The Island of Dr. Moron

I need a billion dollars. Or thereabouts. I’m considering a crowd-funding push to buy Plum Island, which is up for sale. The small plot of land sits just east of Orient Point, across a narrow channel of water, beyond the northern tip of Long Island, New York. For decades it housed a research facility run by the U.S. government, notable for studying the effects of foot-and-mouth disease in cows. This isn’t to be confused with foot-IN-mouth disease, which is a plague primarily endemic to humans, usually after too many martinis, and characterized by loud and loose talk about that shameless slut, who is just “so shameless, so proud of her home wrecking, hiccup, letting it all hang out in that dress that is two sizes too small for her. She has handled more semen than the state forensics lab, that one has, and she beats her kids and she is standing right behind me, isn’t she? I don’t care. See if I care. I just don’t care. Hiccup.”


There is speculation that Plum Island, this little piece of acreage out where the ocean meets the sound, could fetch one of the highest prices in real estate history. Not since Manhattan went on the block for about thirty bucks and a few ears of corn three centuries ago is such a steep transaction expected. Not surprising, since it is all about location. Plum Island sits right above the playground of the rich known as the Hamptons. It is a bucolic stretch of seascape where hedge fund managers and movie stars sit around in the sand and compare helicopters. For a mere billion dollars I could set up a nice little bungalow and brag about my flashy neighbors like Billy Joel, Sting, Pauly Shore, that wacky family with nineteen kids, Jesco White the Dancing Outlaw, and the honey badger, just to name a few. In fact I’m not sure who lives in the Hamptons. For all I know it could just be a bunch of parvenu drinking cheap tequila and fondling the cousins. Not the immediate ones, of course, because that would be weird. Just the ones with different last names or however it is justified.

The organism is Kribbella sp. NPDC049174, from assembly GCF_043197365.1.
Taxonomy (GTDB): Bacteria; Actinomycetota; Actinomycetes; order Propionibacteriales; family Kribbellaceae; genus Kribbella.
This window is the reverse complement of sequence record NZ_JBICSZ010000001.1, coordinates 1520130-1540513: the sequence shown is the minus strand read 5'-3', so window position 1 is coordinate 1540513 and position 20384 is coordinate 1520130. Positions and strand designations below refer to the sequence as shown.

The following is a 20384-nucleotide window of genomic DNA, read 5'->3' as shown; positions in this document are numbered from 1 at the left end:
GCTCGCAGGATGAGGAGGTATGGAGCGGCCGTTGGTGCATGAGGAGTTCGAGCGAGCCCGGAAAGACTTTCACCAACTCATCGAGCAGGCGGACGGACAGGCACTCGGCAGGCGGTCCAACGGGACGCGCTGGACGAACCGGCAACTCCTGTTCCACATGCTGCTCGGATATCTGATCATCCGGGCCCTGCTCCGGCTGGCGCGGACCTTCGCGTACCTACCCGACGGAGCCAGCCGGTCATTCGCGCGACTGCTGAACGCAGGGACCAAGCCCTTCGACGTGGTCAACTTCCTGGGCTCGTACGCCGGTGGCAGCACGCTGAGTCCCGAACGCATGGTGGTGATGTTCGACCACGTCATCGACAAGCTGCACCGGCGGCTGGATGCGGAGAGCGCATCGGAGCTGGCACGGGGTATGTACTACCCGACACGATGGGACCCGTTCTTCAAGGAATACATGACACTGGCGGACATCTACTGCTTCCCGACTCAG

So eager was I to acquire the mysterious Plum Island that I gave little thought to what I would do once I was lord and master over it. As is my habit I fell back on the writers of yore. There were a few options. I could use it to hunt marooned sailors, like Count Zaroff in The Most Dangerous Game. Use it to develop my own race of human beasts like The Island of Dr. Moreau, or just put together an army of savages like Kurtz in Heart of Darkness. The possibilities seemed endless. I could rent me some Sirens, the singing mermaid type, build a reef nearby so ships could wreck on it, steal their cargo, imprison their crew and generally cultivate a reputation of terror, fear, dread and madness. I could be my own northern version of the Bermuda Triangle, just absorbing and destroying anything that wanders into my zone. Folks would stand at the railing of the New London ferry and point at the darkened outline of my rocky coast. They would warn their children against ever setting foot on the doomed shore. They would recount horrible legends that eclipsed, just slightly, the truth of the matter.